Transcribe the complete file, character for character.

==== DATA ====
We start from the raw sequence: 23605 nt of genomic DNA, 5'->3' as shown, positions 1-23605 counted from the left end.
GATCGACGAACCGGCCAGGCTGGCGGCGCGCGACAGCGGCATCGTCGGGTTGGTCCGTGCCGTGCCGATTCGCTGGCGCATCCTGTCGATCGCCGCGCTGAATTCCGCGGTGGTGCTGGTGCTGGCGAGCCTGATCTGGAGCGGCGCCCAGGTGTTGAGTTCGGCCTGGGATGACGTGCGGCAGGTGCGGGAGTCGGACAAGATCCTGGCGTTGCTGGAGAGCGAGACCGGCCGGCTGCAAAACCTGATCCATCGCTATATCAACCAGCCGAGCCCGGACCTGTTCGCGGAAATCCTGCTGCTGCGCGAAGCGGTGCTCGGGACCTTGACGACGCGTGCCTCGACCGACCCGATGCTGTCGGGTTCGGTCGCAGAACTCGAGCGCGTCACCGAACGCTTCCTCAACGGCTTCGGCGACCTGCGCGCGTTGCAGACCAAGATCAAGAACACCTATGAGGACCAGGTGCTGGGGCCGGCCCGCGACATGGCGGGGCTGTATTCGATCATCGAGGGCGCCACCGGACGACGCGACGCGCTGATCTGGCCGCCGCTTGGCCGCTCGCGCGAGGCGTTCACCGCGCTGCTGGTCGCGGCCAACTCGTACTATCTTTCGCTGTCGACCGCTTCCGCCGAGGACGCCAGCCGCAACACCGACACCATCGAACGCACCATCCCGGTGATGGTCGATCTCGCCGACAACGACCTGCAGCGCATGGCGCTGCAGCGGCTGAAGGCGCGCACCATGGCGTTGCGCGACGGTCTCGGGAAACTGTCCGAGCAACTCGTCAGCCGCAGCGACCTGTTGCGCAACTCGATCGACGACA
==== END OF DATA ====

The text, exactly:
We start from the raw sequence: 23605 nt of genomic DNA, 5'->3' as shown, positions 1-23605 counted from the left end.
GATCGACGAACCGGCCAGGCTGGCGGCGCGCGACAGCGGCATCGTCGGGTTGGTCCGTGCCGTGCCGATTCGCTGGCGCATCCTGTCGATCGCCGCGCTGAATTCCGCGGTGGTGCTGGTGCTGGCGAGCCTGATCTGGAGCGGCGCCCAGGTGTTGAGTTCGGCCTGGGATGACGTGCGGCAGGTGCGGGAGTCGGACAAGATCCTGGCGTTGCTGGAGAGCGAGACCGGCCGGCTGCAAAACCTGATCCATCGCTATATCAACCAGCCGAGCCCGGACCTGTTCGCGGAAATCCTGCTGCTGCGCGAAGCGGTGCTCGGGACCTTGACGACGCGTGCCTCGACCGACCCGATGCTGTCGGGTTCGGTCGCAGAACTCGAGCGCGTCACCGAACGCTTCCTCAACGGCTTCGGCGACCTGCGCGCGTTGCAGACCAAGATCAAGAACACCTATGAGGACCAGGTGCTGGGGCCGGCCCGCGACATGGCGGGGCTGTATTCGATCATCGAGGGCGCCACCGGACGACGCGACGCGCTGATCTGGCCGCCGCTTGGCCGCTCGCGCGAGGCGTTCACCGCGCTGCTGGTCGCGGCCAACTCGTACTATCTTTCGCTGTCGACCGCTTCCGCCGAGGACGCCAGCCGCAACACCGACACCATCGAACGCACCATCCCGGTGATGGTCGATCTCGCCGACAACGACCTGCAGCGCATGGCGCTGCAGCGGCTGAAGGCGCGCACCATGGCGTTGCGCGACGGTCTCGGGAAACTGTCCGAGCAACTCGTCAGCCGCAGCGACCTGTTGCGCAACTCGATCGACGACA